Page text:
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Bosnia and Herzegovina: new data reveal barriers to Roma education

© UNICEF Bosnia and Herzegovina 2005
A Roma girl in a UNICEF-supported inclusive school in Sarajevo

December 2005: Around 80% of Roma children in Bosnia and Herzegovina who are not in school do want an education, according to new research carried out by the NGO Budimo Aktivni, supported by UNICEF and  the European Commission.

Researchers spoke to Roma and non-Roma children and parents, unveiling the widespread discrimination and prejudice experienced by the Roma minority.
The research finds that poverty, coupled with the fact that many Roma parents missed out on schooling, are the greatest obstacles to the education of today's Roma children. The research also uncovers the very different attitudes of Roma and non-Roma parents on perceptions of education and the future of their children.

Most of the children covered by this research cited learning, education, professional development and "to become somebody" as the main reasons for schooling.  "To have a job and not be a beggar or thief“  was one of the answers given.

Outlining their reasons for not going to school, Roma children highlighted lack of money and the need to work, while some stated that their parents would not allow them to go to school. Importantly, some were anxious about the kind of reception they would receive at school. As one girl said: “I was nervous. I thought that someone would beat me.“ Only two children said that they did not go to school because they didn't like it.

Around half of the Roma parents interviewed had not completed primary school. While this is not necessarily an obstacle to sending their own children to school, problems arise when parents are unable to help their children with their homework.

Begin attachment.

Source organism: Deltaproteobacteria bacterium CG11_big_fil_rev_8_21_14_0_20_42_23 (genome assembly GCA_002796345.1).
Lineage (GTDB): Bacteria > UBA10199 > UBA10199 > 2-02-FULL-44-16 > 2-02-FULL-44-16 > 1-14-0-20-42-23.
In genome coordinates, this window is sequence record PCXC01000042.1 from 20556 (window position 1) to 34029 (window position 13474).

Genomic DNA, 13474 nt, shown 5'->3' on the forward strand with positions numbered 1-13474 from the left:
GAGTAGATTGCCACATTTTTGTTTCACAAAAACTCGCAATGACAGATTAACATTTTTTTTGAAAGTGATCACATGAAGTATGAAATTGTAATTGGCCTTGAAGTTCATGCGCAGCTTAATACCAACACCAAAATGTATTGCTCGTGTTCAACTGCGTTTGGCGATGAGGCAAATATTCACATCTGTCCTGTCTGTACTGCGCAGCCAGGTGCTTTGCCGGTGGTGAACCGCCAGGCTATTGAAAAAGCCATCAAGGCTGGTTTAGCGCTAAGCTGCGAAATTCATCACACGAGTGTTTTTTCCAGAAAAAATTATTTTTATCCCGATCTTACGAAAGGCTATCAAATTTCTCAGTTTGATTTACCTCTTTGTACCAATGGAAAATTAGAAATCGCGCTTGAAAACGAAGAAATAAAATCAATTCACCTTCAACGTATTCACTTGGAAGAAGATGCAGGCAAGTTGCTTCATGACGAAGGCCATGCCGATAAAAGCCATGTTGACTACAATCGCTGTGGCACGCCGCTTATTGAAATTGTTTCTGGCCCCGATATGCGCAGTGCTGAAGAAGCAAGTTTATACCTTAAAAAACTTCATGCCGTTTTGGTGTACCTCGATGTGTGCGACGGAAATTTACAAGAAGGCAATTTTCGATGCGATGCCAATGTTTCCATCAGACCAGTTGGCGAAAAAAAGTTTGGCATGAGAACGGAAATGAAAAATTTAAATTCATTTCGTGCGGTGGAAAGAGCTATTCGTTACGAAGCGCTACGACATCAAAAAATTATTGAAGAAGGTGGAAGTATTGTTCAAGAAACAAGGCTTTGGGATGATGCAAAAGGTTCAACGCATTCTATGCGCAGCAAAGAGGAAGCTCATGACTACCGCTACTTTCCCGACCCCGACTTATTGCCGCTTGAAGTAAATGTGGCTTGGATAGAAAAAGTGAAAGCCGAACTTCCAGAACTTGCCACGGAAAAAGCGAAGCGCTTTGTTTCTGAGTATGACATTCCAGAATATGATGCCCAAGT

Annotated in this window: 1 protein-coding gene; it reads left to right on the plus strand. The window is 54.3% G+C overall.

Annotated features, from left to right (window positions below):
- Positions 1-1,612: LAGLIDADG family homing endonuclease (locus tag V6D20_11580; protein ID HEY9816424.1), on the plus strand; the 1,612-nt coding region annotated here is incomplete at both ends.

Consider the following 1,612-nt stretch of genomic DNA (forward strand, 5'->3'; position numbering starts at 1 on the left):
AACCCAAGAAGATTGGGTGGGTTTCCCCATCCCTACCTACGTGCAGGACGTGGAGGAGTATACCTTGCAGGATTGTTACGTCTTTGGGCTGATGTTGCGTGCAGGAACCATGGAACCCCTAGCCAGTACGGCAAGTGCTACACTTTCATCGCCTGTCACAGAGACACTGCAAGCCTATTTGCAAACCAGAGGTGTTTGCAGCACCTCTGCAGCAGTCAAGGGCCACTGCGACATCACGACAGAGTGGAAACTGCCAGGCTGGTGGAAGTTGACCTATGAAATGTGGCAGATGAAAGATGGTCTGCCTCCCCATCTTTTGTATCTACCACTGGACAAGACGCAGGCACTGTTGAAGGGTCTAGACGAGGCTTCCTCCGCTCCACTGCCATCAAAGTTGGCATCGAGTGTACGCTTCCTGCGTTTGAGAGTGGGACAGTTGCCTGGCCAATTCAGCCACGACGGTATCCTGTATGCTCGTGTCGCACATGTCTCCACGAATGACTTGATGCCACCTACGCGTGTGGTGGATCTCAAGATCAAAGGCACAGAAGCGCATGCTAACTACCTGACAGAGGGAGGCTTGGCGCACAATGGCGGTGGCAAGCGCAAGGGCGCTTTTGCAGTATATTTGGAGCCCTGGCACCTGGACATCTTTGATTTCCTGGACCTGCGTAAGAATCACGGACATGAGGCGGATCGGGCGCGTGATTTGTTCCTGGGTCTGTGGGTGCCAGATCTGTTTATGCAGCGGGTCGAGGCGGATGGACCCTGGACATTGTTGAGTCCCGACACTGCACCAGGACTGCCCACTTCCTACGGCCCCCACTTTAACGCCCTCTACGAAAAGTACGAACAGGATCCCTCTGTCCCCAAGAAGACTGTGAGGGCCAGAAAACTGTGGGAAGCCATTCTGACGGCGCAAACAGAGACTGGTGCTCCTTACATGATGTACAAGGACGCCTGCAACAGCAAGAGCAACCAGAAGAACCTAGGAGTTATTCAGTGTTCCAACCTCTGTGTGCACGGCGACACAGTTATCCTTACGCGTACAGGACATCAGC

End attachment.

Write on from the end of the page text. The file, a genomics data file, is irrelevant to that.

Most of the Roma children who were enrolled in school also work with their parents in market places with them or collect raw materials for sale. Children who were not enrolled in school often earned money by begging, passing the money to their parents or buying food for the family. However, the study also revealed that around 25% of non-Roma children also work, at home or on the farm, in order to earn pocket money or boost family income.

The happiness factor

Children were also asked whether they were happy, and if so, why. Roma children reported feeling unhappy more often than non-Roma children. "I feel unhappy when I have nothing to eat” replied one Roma child.

Asked about their fears, one child said: "I am most afraid of my brothers, they beat me to a bloody pulp, until they see blood, they do not let me go.” Parents cited poverty, poor living conditions and arguments as the source of bad relationships within families. 

All children who attend school, whether Roma or non-Roma, want to become lawyers, doctors, teachers or merchants when they grow up. However, the Roma children who don't attend school did not aspire to any profession requiring a higher or vocational training, tending to focus on manual work.

The scale of prejudice

Whether attending school or not, Roma children reported being exposed to verbal, physical and other forms of violence -- including insults -- far more than their non-Roma peers. "When Nikola touches me by accident, he says he needs to take a bath immediately” said one Roma girl.